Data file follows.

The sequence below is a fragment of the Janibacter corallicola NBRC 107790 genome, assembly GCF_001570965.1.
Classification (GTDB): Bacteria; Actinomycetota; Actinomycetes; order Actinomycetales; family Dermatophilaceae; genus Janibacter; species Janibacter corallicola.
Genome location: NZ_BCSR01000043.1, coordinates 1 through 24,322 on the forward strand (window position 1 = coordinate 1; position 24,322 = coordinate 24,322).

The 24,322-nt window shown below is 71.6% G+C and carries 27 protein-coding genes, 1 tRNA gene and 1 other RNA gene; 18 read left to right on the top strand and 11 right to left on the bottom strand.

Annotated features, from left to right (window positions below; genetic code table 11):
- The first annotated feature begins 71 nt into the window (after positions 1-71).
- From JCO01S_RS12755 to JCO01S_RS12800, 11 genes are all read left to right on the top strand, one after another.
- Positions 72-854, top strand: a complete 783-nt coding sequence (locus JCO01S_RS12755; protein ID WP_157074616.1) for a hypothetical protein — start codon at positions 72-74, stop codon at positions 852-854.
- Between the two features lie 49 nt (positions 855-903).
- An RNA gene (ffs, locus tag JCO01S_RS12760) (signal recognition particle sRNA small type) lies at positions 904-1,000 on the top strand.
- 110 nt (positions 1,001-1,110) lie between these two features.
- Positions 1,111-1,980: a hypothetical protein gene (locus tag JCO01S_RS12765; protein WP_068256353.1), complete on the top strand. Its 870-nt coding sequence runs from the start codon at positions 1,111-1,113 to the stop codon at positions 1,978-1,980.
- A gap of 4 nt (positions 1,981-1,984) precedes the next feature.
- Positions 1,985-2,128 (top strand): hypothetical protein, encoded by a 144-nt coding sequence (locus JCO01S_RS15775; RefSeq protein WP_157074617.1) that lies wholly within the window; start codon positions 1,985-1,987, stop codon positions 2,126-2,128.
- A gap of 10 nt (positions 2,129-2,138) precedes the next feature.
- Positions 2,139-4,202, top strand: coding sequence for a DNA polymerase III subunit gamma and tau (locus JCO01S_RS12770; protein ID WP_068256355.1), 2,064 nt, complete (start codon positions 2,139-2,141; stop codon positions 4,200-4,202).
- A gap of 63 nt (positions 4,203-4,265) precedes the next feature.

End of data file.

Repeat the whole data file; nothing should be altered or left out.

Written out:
The sequence below is a fragment of the Janibacter corallicola NBRC 107790 genome, assembly GCF_001570965.1.
Classification (GTDB): Bacteria; Actinomycetota; Actinomycetes; order Actinomycetales; family Dermatophilaceae; genus Janibacter; species Janibacter corallicola.
Genome location: NZ_BCSR01000043.1, coordinates 1 through 24,322 on the forward strand (window position 1 = coordinate 1; position 24,322 = coordinate 24,322).

The 24,322-nt window shown below is 71.6% G+C and carries 27 protein-coding genes, 1 tRNA gene and 1 other RNA gene; 18 read left to right on the top strand and 11 right to left on the bottom strand.

Annotated features, from left to right (window positions below; genetic code table 11):
- The first annotated feature begins 71 nt into the window (after positions 1-71).
- From JCO01S_RS12755 to JCO01S_RS12800, 11 genes are all read left to right on the top strand, one after another.
- Positions 72-854, top strand: a complete 783-nt coding sequence (locus JCO01S_RS12755; protein ID WP_157074616.1) for a hypothetical protein — start codon at positions 72-74, stop codon at positions 852-854.
- Between the two features lie 49 nt (positions 855-903).
- An RNA gene (ffs, locus tag JCO01S_RS12760) (signal recognition particle sRNA small type) lies at positions 904-1,000 on the top strand.
- 110 nt (positions 1,001-1,110) lie between these two features.
- Positions 1,111-1,980: a hypothetical protein gene (locus tag JCO01S_RS12765; protein WP_068256353.1), complete on the top strand. Its 870-nt coding sequence runs from the start codon at positions 1,111-1,113 to the stop codon at positions 1,978-1,980.
- A gap of 4 nt (positions 1,981-1,984) precedes the next feature.
- Positions 1,985-2,128 (top strand): hypothetical protein, encoded by a 144-nt coding sequence (locus JCO01S_RS15775; RefSeq protein WP_157074617.1) that lies wholly within the window; start codon positions 1,985-1,987, stop codon positions 2,126-2,128.
- A gap of 10 nt (positions 2,129-2,138) precedes the next feature.
- Positions 2,139-4,202, top strand: coding sequence for a DNA polymerase III subunit gamma and tau (locus JCO01S_RS12770; protein ID WP_068256355.1), 2,064 nt, complete (start codon positions 2,139-2,141; stop codon positions 4,200-4,202).
- A gap of 63 nt (positions 4,203-4,265) precedes the next feature.